Schools or livesReopening schools requires a thorough assessment of the implications.
As Nepal’s seroprevalence survey shows, 13 percent of the country’s population has been exposed to Covid-19 until September. According to officials, Province 2 tops the list at 23 percent followed by Bagmati at 13 percent. In the Kathmandu Valley, 17 percent of those who participated in the survey had antibodies against the virus. These are alarming figures; epidemiologists warn that a lot more could have been infected by now. Results of seroprevalence surveys conducted in different countries show that their numbers are on the lower side—less than 10 percent.
While the government is undecided whether to conduct a second round of seroprevalence survey, the number of Covid-19 cases, according to the Ministry of Health and Population, has been low; but the number of tests has also taken a dip. As such, we do not know the true scale of the spread of the virus. This raises questions as to whether the decisions made by the government stem from a rational decision-making process rooted in science and vetted by epidemiologists. And this is also the case for opening schools, with which the government is going ahead sans extensive testing, tracing and quarantining.
Lives are still at stake, but the Oli administration is making reckless decisions, one after another, in contrast to what popular wisdom and science would suggest. While we do not have a clear picture to what extent the public gatherings, festivals and public mobility that were unloosed after restrictions were relaxed have contributed to the surge, what is clear is that there is a complete lack of coordination between different tiers of government to contain the pandemic.
Following the cabinet decision last month, various schools across the country including in the Kathmandu Valley have restarted operations after months of closure. While schools and local governments claim they have the safety protocols in place, doctors have warned that reopening schools could be disastrous, especially for senior citizens because children who have a relatively low risk of developing a severe form of infection could act as a medium for the virus to pass on to their grandparents.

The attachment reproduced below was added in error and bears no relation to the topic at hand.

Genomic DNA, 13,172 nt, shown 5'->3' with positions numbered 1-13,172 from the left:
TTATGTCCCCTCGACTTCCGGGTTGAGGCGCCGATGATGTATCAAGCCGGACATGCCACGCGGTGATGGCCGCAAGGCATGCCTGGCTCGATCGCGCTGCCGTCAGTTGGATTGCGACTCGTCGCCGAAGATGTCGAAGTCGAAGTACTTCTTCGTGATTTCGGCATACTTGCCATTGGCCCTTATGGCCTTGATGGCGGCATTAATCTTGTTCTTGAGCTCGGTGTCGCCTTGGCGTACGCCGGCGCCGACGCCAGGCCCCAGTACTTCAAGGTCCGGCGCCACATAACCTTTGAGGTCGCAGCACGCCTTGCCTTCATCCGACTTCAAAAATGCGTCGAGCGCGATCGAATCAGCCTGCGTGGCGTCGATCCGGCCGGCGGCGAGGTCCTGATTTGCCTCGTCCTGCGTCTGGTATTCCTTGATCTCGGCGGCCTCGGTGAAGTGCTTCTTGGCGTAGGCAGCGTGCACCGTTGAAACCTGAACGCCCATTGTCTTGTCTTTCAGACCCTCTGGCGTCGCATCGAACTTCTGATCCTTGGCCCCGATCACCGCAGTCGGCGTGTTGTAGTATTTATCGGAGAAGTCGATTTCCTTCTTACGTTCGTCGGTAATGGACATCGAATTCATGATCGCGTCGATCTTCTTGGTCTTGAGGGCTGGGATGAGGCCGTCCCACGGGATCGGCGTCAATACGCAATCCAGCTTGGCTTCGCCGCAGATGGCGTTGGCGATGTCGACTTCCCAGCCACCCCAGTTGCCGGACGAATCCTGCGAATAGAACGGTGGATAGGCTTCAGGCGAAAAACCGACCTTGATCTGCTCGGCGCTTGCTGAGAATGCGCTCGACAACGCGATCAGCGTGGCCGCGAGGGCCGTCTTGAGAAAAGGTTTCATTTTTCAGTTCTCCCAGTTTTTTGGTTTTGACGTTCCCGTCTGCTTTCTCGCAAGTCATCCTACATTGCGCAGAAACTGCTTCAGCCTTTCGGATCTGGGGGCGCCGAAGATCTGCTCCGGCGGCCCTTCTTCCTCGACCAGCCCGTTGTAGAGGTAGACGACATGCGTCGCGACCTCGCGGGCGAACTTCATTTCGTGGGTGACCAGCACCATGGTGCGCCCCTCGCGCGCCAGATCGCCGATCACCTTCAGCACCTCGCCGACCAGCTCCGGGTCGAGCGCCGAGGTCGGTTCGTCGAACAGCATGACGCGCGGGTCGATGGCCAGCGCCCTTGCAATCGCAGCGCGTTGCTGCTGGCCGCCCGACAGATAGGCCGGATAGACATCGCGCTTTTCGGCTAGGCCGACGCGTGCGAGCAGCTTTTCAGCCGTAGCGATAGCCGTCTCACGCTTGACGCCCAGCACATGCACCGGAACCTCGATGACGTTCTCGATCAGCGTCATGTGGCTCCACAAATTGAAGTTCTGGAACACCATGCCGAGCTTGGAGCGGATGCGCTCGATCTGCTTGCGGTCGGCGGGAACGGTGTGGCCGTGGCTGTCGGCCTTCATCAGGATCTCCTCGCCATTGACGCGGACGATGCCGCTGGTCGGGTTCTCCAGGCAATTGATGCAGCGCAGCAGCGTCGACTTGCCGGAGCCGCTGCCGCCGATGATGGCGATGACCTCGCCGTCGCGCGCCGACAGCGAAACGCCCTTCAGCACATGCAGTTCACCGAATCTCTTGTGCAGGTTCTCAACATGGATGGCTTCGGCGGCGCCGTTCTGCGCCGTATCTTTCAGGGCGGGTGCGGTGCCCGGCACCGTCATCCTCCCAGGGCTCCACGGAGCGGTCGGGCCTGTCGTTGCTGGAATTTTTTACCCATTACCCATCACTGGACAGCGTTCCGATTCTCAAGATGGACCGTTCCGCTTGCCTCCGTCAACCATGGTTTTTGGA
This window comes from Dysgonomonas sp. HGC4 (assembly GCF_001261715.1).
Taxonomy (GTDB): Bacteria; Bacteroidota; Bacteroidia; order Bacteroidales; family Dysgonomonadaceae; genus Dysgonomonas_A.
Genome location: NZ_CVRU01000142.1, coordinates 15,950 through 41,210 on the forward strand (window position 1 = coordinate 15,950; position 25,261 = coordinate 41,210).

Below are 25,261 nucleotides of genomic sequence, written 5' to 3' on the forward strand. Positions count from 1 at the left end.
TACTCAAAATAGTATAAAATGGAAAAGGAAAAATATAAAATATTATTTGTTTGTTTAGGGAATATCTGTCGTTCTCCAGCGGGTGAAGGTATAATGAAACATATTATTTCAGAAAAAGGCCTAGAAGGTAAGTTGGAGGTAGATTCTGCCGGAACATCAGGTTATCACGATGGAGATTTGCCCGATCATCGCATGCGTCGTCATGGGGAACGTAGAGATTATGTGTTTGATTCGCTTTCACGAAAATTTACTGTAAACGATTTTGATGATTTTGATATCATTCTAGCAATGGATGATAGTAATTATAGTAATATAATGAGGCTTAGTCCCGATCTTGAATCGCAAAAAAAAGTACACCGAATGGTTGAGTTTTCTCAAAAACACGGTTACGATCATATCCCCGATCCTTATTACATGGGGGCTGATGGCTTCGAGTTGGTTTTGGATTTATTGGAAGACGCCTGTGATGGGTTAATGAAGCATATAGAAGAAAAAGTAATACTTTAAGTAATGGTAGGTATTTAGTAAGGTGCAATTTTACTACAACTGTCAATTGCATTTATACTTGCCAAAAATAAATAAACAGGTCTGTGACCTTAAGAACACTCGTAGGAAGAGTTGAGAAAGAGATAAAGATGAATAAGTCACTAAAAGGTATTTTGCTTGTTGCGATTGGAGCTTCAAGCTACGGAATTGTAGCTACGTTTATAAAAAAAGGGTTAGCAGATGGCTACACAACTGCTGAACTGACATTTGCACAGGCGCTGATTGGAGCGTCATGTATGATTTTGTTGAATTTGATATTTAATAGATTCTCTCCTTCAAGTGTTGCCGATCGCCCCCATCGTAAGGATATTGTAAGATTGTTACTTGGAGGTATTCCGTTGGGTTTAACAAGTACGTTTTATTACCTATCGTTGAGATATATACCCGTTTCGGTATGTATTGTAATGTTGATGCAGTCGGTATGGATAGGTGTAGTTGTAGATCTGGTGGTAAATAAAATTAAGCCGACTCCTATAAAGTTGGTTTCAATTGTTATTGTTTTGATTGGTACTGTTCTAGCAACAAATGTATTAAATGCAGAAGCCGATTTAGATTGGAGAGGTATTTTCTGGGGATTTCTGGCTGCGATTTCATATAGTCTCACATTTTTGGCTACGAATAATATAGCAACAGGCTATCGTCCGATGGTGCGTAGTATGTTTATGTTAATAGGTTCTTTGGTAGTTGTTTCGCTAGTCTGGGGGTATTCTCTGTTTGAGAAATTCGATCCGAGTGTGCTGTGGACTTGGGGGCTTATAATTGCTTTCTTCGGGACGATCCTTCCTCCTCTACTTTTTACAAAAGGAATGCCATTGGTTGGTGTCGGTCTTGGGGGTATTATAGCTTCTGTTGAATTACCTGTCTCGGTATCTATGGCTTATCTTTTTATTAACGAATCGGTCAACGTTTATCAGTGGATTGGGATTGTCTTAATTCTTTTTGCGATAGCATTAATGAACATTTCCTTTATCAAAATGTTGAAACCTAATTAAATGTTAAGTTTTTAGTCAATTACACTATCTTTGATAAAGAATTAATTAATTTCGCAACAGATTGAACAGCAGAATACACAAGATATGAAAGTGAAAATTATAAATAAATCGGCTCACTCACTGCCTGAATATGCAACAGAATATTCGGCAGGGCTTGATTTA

As of December 7, around 60 percent of people who died due to Covid-19 were above 60 years of age, and 27.5 percent of the people who died of the infection fall in the 40 to 60 age group. If the government had paid any heed to what epidemiologists had long been warning, these deaths could have been prevented. We need to understand that our Covid-19 situation is fundamentally different from countries which have been able to contain the pandemic in layers and planned reopening of schools in stages.
In Europe and the United States, new cases of infection have spiked after reopening of schools, forcing officials to shut them again. Last month, district officials in Humla were forced to close all educational institutions after 32 students at a school tested positive. Reopening schools, given our fragile situation, requires a thorough assessment of the implications. Congregating thousands of students and teachers for a prolonged period in classrooms is not safe. There is also little confidence that safety protocols can be maintained in schools which are usually crowded. These risks of transmission and a potential outbreak shouldn’t be underestimated because we know by now how dangerous the implications can be for all of us.
If the World Health Organisation’s recommendations make any sense, we should hold back on reopening schools until the rate of positive test results is below 5 percent for two consecutive weeks. The positive test rates should guide the decision-making process.